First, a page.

To help baby awaken and feed more eagerly:
- Try to wake baby during REM sleep. This lighter stage of sleep is recognized by fluttering eyelids, sleep grins, clenched fists, and limbs that are not limp. A baby in deep sleep is harder to rouse.
- Prod baby a bit. Undress both of you from shoulder to waist, and place baby skin-to-skin against your tummy and breast, while you drape a towel or lightweight blanket over baby’s exposed back and head. Your own body heat should keep him toasty (a mother’s skin temperature automatically goes up a bit while breastfeeding) but not so toasty that he falls asleep.
- If that doesn’t work, hold baby upright and talk to him to encourage him to open his eyes.
- Instead of the usual bonding positions (which relaxes babies), straighten out his body and extend his arms – postures that perk up the brain.
- Stroke the palms of his hands and soles of his feet to help him wake up.
- Rub baby’s face with a cool washcloth.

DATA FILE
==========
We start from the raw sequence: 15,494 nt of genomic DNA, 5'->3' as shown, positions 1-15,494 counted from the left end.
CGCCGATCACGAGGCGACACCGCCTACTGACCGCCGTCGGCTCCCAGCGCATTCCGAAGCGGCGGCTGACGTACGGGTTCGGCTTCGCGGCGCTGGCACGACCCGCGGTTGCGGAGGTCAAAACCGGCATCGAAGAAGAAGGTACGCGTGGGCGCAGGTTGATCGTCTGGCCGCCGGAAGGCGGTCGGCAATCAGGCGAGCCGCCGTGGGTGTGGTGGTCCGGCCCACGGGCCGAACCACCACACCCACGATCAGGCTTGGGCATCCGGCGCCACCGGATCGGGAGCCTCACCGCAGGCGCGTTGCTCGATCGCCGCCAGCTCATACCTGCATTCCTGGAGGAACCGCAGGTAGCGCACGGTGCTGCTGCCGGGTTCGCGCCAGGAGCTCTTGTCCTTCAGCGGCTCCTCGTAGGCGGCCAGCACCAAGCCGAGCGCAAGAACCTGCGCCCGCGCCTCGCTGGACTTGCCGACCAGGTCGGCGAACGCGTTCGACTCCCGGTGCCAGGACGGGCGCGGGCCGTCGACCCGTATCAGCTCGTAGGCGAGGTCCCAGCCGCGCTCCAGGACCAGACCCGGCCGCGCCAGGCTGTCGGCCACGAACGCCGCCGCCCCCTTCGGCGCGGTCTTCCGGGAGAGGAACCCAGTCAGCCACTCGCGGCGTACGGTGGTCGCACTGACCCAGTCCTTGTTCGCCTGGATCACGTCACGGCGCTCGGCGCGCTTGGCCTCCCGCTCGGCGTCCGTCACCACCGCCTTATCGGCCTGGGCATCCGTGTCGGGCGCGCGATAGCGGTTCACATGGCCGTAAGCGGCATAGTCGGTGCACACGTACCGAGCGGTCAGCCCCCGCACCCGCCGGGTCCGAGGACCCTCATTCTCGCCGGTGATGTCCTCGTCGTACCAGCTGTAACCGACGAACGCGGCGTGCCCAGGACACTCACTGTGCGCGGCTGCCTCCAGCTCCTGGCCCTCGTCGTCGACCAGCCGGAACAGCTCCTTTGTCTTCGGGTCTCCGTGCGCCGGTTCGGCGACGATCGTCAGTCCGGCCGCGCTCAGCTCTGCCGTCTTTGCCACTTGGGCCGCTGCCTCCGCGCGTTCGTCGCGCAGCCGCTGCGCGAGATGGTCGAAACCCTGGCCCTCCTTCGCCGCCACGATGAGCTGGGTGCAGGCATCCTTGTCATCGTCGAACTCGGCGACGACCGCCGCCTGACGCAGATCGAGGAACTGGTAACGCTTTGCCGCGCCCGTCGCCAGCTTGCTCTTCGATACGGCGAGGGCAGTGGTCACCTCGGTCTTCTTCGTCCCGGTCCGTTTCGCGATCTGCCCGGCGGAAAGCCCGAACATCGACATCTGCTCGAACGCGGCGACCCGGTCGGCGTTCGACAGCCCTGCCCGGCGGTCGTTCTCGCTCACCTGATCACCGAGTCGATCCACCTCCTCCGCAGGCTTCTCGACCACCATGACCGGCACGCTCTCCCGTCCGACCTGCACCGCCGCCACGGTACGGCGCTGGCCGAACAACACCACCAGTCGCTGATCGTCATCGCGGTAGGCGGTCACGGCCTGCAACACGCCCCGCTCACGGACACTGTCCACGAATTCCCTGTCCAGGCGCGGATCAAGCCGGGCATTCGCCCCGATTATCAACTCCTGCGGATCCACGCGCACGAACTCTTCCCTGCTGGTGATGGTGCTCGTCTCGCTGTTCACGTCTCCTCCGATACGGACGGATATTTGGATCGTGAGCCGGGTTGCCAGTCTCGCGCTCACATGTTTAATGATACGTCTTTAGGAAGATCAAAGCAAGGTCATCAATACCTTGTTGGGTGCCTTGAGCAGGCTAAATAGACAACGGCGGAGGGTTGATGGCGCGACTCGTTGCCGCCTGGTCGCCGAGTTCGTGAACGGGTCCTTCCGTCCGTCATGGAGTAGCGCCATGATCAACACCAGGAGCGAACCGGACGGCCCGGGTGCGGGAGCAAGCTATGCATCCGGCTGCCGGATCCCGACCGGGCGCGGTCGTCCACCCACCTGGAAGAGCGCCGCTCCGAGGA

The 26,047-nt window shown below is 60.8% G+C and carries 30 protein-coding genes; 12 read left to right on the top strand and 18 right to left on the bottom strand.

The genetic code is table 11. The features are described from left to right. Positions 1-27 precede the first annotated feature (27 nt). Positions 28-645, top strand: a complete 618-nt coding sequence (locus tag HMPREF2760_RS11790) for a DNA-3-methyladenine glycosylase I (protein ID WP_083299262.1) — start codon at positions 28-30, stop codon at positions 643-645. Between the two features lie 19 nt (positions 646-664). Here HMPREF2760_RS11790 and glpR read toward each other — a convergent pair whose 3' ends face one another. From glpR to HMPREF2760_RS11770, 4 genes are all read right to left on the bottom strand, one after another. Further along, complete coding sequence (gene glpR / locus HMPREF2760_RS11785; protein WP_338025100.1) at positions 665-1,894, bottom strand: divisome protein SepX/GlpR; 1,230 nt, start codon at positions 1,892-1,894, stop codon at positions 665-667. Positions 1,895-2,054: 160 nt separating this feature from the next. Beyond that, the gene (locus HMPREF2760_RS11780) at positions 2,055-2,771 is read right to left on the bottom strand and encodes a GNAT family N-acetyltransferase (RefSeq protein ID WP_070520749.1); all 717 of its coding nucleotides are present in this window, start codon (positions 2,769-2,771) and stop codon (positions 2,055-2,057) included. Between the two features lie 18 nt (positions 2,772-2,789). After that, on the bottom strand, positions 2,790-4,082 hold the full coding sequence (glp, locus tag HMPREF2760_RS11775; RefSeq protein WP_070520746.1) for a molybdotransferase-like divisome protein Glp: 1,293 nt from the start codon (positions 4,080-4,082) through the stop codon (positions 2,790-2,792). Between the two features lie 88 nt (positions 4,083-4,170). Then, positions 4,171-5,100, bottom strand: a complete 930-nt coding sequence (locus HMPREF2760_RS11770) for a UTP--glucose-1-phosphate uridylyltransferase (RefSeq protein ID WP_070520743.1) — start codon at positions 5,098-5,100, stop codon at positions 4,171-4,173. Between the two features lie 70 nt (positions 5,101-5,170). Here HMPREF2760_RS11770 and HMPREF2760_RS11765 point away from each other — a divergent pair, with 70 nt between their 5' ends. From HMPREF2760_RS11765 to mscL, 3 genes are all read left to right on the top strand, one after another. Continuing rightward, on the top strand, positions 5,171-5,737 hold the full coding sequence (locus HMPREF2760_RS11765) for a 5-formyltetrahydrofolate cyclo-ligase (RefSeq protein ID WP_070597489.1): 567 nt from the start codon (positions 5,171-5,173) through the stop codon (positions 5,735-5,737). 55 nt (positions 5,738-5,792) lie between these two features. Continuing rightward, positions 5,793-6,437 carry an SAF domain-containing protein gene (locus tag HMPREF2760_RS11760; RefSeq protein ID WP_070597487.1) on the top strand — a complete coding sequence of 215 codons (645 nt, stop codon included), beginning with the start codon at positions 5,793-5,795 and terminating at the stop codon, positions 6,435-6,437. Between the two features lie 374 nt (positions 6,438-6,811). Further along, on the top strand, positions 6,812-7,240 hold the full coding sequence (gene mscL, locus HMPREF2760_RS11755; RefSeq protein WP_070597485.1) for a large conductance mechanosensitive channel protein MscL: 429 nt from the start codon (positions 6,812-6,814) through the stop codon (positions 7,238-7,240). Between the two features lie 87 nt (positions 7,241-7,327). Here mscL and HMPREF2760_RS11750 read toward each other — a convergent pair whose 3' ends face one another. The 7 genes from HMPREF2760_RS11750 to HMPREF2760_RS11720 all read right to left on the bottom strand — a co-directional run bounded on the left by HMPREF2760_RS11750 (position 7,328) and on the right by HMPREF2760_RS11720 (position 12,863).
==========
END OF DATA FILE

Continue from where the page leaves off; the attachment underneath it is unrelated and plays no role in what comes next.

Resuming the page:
- Hand express a few drops of colostrum, your supermilk. Using your moistened nipple, tickle his lower lip to stimulate him to open his mouth. Talk him into continuing to nurse with a bit of gentle chatter while you feed. If he nods off, stroke his legs or pat his back.
- Get in the habit of switching breasts as soon as baby begins to fade. Intersperse a burp or a brief back rub on the way to the other breast. This is called switch nursing.
- If baby drifts off after only a few minutes of sucking, take him off the breast and help him wake up again before latching him on to the other side. Wake him up several times if you have to, until he has nursed well for ten or fifteen minutes. When baby is done nursing, let him simply rest at your breast and lick your nipple, actions that get the milk-making hormones flowing.